Cher Ami and Major Whittlesey
Cher Ami, a champion racing pigeon—and heroic World War I veteran—has the first say in this novel. She’s speaking decades after the action, from her perch in the Smithsonian. She’s a stuffed exhibit but takes her situation with so much philosophical grace and humor that I was immediately won over.
Alternating chapters are from Major Whittlesey’s perspective. A lonely, unhappy man, he’s tortured by survivor’s guilt and loss. His story isn’t straightforward like Cher Ami’s, but wrapped in mystery. Despite his having become a successful Wall Street lawyer, he was a disappointment to his parents, never as manly as his brother. So it’s partly from that childhood wish to be loved that he enlists.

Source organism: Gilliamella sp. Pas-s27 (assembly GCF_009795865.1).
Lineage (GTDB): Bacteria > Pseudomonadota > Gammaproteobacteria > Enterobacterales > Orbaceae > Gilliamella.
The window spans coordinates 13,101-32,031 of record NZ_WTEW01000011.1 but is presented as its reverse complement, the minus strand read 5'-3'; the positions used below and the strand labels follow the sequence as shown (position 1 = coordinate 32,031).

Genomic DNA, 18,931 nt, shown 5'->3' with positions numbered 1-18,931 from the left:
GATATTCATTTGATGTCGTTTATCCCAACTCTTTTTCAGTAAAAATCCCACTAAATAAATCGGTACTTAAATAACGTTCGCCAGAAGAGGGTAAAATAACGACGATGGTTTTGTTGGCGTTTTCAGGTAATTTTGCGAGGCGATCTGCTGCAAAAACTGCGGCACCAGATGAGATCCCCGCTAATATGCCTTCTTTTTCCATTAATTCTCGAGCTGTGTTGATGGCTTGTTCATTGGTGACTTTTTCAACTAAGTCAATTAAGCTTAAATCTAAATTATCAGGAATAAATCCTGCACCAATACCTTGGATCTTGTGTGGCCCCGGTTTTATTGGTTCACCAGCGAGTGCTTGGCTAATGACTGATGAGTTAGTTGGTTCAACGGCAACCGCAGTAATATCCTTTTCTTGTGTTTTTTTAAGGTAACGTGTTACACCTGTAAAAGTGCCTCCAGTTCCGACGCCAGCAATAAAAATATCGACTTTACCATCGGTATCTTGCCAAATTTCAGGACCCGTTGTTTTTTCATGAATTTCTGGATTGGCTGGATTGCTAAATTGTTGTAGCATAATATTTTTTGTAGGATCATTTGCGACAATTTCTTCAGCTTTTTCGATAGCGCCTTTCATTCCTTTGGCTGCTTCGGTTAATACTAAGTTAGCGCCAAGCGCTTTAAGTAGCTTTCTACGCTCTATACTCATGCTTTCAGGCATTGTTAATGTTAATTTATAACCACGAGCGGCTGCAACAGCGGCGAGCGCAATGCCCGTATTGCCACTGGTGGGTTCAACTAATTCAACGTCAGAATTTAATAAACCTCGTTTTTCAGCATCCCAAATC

Cher Ami, on the other hand, is donated to the cause by the trainer who raised and loved her. (She isn’t Chère Amie because that same trainer, nor anyone else, ever realized she was a female.)
Together, Whit and Cher Ami tell how the “Lost Battalion,” the 308th Infantry, 77th Division, under Major Whittlesey’s leadership avoided surrender and how Cher Ami flew out, through gunfire, to summon help. Amazingly, this is a true story. I googled “Cher Ami” and then “Major Charles Whittlesey” so I could see their photos.
This could have been a sentimental tear-jerker. Who wouldn’t cry over a World War I story, featuring a sensitive, tortured officer and a brave, thoughtful messenger pigeon; that is, a dove. The pathos might have been awful. But not in Kathleen Rooney’s elegant and well-researched telling. From its first lines, hearing Cher Ami’s voice, I relaxed, knowing that even if (if?) the story turned out tragically, it was true in the way the best fiction is, with wit, intelligence, insights, and unexpected turns in the plot. Recommended.